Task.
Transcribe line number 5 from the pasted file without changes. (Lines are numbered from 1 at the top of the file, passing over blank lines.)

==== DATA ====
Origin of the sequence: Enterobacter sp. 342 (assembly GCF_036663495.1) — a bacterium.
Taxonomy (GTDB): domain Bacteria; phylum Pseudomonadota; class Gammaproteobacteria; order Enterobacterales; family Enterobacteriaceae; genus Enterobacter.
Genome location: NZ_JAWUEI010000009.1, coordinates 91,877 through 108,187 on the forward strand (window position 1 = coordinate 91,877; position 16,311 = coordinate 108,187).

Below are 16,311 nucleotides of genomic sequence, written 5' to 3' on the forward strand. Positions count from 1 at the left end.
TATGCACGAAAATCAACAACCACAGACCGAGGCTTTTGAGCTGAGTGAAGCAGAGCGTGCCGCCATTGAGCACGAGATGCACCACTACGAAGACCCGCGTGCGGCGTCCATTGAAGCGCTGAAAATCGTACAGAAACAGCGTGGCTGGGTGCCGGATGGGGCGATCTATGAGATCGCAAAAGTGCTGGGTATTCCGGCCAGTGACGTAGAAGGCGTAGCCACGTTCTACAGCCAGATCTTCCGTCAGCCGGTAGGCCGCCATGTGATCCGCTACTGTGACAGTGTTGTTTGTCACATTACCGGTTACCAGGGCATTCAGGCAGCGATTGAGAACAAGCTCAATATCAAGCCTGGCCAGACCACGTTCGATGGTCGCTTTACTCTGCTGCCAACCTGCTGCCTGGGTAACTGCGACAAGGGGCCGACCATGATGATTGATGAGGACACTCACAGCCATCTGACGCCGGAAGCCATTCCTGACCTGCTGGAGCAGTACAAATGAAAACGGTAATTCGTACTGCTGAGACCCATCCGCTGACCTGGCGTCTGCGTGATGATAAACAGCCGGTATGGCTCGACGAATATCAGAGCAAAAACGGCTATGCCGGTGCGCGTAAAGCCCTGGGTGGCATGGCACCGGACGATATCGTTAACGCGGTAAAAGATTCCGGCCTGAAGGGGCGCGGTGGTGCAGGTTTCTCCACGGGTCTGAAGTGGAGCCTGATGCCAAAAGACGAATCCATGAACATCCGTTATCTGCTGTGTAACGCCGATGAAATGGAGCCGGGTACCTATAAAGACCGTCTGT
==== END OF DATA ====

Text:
TATGCACGAAAATCAACAACCACAGACCGAGGCTTTTGAGCTGAGTGAAGCAGAGCGTGCCGCCATTGAGCACGAGATGCACCACTACGAAGACCCGCGTGCGGCGTCCATTGAAGCGCTGAAAATCGTACAGAAACAGCGTGGCTGGGTGCCGGATGGGGCGATCTATGAGATCGCAAAAGTGCTGGGTATTCCGGCCAGTGACGTAGAAGGCGTAGCCACGTTCTACAGCCAGATCTTCCGTCAGCCGGTAGGCCGCCATGTGATCCGCTACTGTGACAGTGTTGTTTGTCACATTACCGGTTACCAGGGCATTCAGGCAGCGATTGAGAACAAGCTCAATATCAAGCCTGGCCAGACCACGTTCGATGGTCGCTTTACTCTGCTGCCAACCTGCTGCCTGGGTAACTGCGACAAGGGGCCGACCATGATGATTGATGAGGACACTCACAGCCATCTGACGCCGGAAGCCATTCCTGACCTGCTGGAGCAGTACAAATGAAAACGGTAATTCGTACTGCTGAGACCCATCCGCTGACCTGGCGTCTGCGTGATGATAAACAGCCGGTATGGCTCGACGAATATCAGAGCAAAAACGGCTATGCCGGTGCGCGTAAAGCCCTGGGTGGCATGGCACCGGACGATATCGTTAACGCGGTAAAAGATTCCGGCCTGAAGGGGCGCGGTGGTGCAGGTTTCTCCACGGGTCTGAAGTGGAGCCTGATGCCAAAAGACGAATCCATGAACATCCGTTATCTGCTGTGTAACGCCGATGAAATGGAGCCGGGTACCTATAAAGACCGTCTGT